Three Musketeers (game)

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Three Musketeers is an abstract strategy board game by Haar Hoolim. It was published in Sid Sackson's A Gamut of Games. The game is notable in that, like the traditional fox and geese, it uses the principle of unequal forces ; the two players neither use the same types of pieces nor the same rules, and their victory conditions are different.

Board game game that involves counters or pieces moved or placed on a pre-marked surface or "board", according to a set of rules

A board game is a tabletop game that involves counters or pieces moved or placed on a pre-marked surface or "board", according to a set of rules. Some games are based on pure strategy, but many contain an element of chance; and some are purely chance, with no element of skill.

Sid Sackson was an American board game designer and collector, best known as the creator of the business game Acquire.

A Gamut of Games is an innovative book of games written by Sid Sackson and first published in 1969. It contains rules for a large number of paper and pencil, card, and board games. Many of the games in the book had never before been published. It is considered by many to be an essential text for anyone interested in abstract strategy games, and a number of the rules were later expanded into full-fledged published board games.

Contents

Equipment

Poker family of card games

Poker is a family of card games that combines gambling, strategy, and skill. All poker variants involve betting as an intrinsic part of play, and determine the winner of each hand according to the combinations of players' cards, at least some of which remain hidden until the end of the hand. Poker games vary in the number of cards dealt, the number of shared or "community" cards, the number of cards that remain hidden, and the betting procedures.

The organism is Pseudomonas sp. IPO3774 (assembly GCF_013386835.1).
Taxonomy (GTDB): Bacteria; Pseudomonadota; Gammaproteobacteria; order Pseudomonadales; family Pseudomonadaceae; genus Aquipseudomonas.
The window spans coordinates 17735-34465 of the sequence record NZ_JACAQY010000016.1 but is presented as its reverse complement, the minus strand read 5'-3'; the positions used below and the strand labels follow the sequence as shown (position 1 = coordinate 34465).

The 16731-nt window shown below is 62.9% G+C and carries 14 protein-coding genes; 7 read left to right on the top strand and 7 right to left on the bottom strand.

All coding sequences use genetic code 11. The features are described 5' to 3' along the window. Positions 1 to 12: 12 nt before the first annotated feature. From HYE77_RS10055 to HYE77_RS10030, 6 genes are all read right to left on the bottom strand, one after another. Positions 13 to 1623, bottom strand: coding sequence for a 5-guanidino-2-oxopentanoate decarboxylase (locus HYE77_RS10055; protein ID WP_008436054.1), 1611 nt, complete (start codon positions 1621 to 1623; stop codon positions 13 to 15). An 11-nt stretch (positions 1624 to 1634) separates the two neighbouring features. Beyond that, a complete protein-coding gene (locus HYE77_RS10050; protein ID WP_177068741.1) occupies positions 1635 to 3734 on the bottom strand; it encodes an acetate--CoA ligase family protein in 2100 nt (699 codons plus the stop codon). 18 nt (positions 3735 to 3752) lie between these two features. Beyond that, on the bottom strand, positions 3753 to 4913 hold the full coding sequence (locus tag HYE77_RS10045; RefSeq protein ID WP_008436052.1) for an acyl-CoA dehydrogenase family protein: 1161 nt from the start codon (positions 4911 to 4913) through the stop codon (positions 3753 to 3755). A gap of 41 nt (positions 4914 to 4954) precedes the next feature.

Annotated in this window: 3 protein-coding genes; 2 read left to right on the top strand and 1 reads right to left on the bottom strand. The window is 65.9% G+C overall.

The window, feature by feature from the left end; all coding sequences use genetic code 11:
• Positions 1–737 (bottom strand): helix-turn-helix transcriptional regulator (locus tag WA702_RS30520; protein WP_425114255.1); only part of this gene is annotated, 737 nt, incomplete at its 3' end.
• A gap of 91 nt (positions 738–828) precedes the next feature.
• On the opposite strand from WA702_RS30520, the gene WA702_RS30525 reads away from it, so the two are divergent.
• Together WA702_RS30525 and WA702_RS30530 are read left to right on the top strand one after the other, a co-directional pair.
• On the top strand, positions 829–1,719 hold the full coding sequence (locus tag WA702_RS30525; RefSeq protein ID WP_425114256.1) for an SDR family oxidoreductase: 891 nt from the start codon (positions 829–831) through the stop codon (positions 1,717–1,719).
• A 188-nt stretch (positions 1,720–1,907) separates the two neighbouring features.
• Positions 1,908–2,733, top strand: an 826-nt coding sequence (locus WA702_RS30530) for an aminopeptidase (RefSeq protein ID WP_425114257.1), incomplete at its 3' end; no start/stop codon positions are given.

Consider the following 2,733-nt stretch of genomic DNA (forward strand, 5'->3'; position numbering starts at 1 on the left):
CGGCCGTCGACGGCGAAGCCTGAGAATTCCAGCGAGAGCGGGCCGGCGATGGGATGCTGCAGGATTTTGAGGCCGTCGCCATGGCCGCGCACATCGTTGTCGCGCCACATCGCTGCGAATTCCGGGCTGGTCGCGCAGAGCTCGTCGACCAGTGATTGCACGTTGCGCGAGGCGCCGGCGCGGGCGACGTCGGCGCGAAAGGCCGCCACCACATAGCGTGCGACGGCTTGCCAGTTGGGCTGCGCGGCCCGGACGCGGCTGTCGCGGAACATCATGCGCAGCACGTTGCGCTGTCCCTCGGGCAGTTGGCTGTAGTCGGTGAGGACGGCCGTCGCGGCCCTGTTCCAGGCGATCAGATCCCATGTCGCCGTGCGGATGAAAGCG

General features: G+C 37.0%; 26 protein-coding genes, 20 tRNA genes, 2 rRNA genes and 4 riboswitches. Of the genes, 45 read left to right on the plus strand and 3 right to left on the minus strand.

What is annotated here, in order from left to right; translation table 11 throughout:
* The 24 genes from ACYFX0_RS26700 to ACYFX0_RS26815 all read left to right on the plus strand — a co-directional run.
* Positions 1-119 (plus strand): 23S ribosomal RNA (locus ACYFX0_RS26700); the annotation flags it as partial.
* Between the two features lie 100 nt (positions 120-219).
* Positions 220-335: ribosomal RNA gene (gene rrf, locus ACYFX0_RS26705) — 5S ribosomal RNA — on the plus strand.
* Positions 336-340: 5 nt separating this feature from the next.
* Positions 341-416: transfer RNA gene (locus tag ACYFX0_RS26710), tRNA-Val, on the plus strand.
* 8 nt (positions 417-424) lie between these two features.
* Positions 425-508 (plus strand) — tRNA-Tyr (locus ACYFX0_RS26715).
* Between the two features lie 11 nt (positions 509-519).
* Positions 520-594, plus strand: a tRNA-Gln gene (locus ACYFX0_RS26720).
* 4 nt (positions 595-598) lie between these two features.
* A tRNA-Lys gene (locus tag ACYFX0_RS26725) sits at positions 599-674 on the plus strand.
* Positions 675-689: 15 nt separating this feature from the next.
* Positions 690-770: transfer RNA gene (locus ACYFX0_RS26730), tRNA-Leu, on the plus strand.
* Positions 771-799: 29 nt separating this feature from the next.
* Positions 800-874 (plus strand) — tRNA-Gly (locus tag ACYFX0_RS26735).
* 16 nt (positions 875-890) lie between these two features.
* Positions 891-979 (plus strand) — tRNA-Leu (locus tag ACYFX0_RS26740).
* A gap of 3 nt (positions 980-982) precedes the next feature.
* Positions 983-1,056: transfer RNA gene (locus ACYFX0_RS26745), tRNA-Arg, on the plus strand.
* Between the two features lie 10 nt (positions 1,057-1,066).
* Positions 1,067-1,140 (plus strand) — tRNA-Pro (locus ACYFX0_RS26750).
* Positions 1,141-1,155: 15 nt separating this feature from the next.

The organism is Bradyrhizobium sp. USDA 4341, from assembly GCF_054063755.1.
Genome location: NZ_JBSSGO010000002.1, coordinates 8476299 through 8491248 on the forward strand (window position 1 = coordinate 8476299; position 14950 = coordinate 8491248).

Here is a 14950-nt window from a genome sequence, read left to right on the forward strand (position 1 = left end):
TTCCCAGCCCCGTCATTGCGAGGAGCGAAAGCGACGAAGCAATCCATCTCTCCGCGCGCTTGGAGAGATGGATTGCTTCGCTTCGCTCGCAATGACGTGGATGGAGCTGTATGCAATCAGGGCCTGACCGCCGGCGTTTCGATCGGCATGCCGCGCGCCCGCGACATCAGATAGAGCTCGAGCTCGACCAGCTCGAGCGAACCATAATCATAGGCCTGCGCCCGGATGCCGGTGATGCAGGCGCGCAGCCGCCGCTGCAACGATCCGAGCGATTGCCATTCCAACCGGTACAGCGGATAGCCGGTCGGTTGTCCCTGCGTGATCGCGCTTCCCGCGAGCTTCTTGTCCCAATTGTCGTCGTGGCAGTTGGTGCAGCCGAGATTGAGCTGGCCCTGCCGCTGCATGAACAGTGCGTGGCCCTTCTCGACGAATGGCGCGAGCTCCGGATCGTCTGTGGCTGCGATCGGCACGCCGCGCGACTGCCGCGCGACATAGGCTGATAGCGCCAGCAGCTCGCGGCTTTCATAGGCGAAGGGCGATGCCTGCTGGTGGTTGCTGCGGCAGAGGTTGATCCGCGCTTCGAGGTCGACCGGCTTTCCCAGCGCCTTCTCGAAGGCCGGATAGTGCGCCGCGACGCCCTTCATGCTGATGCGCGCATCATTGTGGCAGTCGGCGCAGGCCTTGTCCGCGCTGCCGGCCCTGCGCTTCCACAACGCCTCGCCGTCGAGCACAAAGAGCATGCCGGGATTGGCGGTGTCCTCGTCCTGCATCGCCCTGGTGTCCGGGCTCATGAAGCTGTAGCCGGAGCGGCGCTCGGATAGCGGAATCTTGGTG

Rules

One player takes the part of the three musketeers, the other of Cardinal Richelieu's men ("the enemy"). The musketeer player sets up his tokens in two opposite corners and in the center space; the enemy places tokens in all remaining board spaces:

Cardinal Richelieu French clergyman, noble and statesman

Cardinal Armand Jean du Plessis, 1st Duke of Richelieu and Fronsac, commonly referred to as Cardinal Richelieu, was a French clergyman, nobleman, and statesman. He was consecrated as a bishop in 1607 and was appointed Foreign Secretary in 1616. Richelieu soon rose in both the Catholic Church and the French government, becoming a cardinal in 1622, and King Louis XIII's chief minister in 1624. He remained in office until his death in 1642; he was succeeded by Cardinal Mazarin, whose career he had fostered.

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The players take turns moving one piece; the musketeer player starts. The rules are as follows:

The enemy wins if it can force the three musketeers to be all on the same row or column.

The musketeers win if on their turn they cannot move due to there being no enemy pieces adjacent to any musketeer and they are not all on the same row or column. As long as one musketeer can move, the game is not won.

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This page explains commonly used terms in board games in alphabetical order. For a list of board games, see List of board games. For terms specific to chess, see Glossary of chess. For terms related to chess problems, see Glossary of chess problems.

References

    International Standard Book Number Unique numeric book identifier

    The International Standard Book Number (ISBN) is a numeric commercial book identifier which is intended to be unique. Publishers purchase ISBNs from an affiliate of the International ISBN Agency.